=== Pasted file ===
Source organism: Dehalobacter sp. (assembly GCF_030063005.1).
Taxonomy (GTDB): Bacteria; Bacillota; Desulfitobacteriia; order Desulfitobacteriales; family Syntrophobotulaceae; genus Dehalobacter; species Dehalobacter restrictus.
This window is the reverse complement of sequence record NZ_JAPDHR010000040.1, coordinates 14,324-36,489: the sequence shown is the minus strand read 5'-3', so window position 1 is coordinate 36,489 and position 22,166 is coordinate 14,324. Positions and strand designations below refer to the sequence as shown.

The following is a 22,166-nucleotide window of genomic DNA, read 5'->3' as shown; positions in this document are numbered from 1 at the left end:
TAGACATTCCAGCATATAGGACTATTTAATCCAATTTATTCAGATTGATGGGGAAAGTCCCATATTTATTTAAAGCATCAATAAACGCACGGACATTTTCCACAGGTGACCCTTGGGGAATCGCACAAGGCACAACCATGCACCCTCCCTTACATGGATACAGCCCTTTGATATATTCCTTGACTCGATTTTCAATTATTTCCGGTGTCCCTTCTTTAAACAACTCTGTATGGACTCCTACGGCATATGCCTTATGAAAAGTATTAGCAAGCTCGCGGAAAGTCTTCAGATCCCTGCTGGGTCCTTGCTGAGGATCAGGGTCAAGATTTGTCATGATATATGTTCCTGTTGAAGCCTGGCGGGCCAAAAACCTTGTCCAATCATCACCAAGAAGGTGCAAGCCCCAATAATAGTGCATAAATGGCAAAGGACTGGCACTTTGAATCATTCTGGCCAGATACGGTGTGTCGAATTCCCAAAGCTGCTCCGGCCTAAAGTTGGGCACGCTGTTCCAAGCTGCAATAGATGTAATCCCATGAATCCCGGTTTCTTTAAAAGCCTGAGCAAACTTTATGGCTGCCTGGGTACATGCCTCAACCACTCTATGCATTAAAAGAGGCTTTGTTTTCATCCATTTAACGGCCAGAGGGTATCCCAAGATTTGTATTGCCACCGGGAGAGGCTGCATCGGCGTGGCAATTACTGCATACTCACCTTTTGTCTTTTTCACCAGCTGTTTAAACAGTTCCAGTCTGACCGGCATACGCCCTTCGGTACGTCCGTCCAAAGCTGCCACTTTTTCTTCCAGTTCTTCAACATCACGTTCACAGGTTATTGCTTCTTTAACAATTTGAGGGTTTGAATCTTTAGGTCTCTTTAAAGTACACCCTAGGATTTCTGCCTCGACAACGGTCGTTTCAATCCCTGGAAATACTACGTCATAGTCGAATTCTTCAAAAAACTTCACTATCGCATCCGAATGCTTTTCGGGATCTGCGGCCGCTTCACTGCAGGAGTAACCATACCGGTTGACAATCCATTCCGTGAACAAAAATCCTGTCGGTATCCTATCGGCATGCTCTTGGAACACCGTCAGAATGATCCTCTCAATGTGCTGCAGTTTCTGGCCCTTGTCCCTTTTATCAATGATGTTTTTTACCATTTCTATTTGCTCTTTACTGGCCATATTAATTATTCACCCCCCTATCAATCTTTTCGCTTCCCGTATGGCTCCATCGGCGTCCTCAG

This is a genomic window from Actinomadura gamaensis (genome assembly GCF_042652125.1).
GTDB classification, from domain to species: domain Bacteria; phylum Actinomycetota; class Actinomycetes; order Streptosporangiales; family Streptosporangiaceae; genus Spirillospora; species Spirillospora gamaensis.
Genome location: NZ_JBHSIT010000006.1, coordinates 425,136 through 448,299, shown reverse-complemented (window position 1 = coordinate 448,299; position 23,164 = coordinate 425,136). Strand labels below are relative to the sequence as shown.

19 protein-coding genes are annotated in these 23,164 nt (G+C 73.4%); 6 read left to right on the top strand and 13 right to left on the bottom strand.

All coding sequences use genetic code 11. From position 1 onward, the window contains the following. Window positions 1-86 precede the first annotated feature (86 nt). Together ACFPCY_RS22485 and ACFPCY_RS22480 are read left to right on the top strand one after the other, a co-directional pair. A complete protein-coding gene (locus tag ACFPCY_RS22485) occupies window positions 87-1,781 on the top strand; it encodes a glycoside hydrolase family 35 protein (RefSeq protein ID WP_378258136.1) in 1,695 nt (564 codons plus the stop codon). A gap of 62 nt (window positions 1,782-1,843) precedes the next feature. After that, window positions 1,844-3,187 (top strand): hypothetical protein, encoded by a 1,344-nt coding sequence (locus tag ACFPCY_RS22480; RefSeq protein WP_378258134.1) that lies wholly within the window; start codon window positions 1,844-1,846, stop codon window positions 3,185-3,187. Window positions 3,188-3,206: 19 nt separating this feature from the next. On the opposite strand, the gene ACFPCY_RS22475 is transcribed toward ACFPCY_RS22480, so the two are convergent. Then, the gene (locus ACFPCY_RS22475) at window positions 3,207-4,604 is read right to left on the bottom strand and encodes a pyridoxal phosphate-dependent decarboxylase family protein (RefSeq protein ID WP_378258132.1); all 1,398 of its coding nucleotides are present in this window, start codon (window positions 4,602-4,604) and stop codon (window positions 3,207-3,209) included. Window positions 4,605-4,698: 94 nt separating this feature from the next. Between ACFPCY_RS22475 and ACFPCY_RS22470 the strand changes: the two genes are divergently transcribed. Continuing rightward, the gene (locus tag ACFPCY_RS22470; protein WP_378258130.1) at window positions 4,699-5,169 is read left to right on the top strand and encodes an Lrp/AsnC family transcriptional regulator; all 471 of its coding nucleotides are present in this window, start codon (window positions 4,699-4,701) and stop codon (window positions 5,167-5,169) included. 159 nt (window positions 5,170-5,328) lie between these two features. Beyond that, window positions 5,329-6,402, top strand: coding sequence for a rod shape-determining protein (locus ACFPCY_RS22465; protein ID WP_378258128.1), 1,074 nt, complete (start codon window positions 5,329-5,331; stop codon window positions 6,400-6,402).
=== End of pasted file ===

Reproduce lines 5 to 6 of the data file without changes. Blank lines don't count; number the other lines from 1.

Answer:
TAGACATTCCAGCATATAGGACTATTTAATCCAATTTATTCAGATTGATGGGGAAAGTCCCATATTTATTTAAAGCATCAATAAACGCACGGACATTTTCCACAGGTGACCCTTGGGGAATCGCACAAGGCACAACCATGCACCCTCCCTTACATGGATACAGCCCTTTGATATATTCCTTGACTCGATTTTCAATTATTTCCGGTGTCCCTTCTTTAAACAACTCTGTATGGACTCCTACGGCATATGCCTTATGAAAAGTATTAGCAAGCTCGCGGAAAGTCTTCAGATCCCTGCTGGGTCCTTGCTGAGGATCAGGGTCAAGATTTGTCATGATATATGTTCCTGTTGAAGCCTGGCGGGCCAAAAACCTTGTCCAATCATCACCAAGAAGGTGCAAGCCCCAATAATAGTGCATAAATGGCAAAGGACTGGCACTTTGAATCATTCTGGCCAGATACGGTGTGTCGAATTCCCAAAGCTGCTCCGGCCTAAAGTTGGGCACGCTGTTCCAAGCTGCAATAGATGTAATCCCATGAATCCCGGTTTCTTTAAAAGCCTGAGCAAACTTTATGGCTGCCTGGGTACATGCCTCAACCACTCTATGCATTAAAAGAGGCTTTGTTTTCATCCATTTAACGGCCAGAGGGTATCCCAAGATTTGTATTGCCACCGGGAGAGGCTGCATCGGCGTGGCAATTACTGCATACTCACCTTTTGTCTTTTTCACCAGCTGTTTAAACAGTTCCAGTCTGACCGGCATACGCCCTTCGGTACGTCCGTCCAAAGCTGCCACTTTTTCTTCCAGTTCTTCAACATCACGTTCACAGGTTATTGCTTCTTTAACAATTTGAGGGTTTGAATCTTTAGGTCTCTTTAAAGTACACCCTAGGATTTCTGCCTCGACAACGGTCGTTTCAATCCCTGGAAATACTACGTCATAGTCGAATTCTTCAAAAAACTTCACTATCGCATCCGAATGCTTTTCGGGATCTGCGGCCGCTTCACTGCAGGAGTAACCATACCGGTTGACAATCCATTCCGTGAACAAAAATCCTGTCGGTATCCTATCGGCATGCTCTTGGAACACCGTCAGAATGATCCTCTCAATGTGCTGCAGTTTCTGGCCCTTGTCCCTTTTATCAATGATGTTTTTTACCATTTCTATTTGCTCTTTACTGGCCATATTAATTATTCACCCCCCTATCAATCTTTTCGCTTCCCGTATGGCTCCATCGGCGTCCTCAG

This is a genomic window from Actinomadura gamaensis (genome assembly GCF_042652125.1).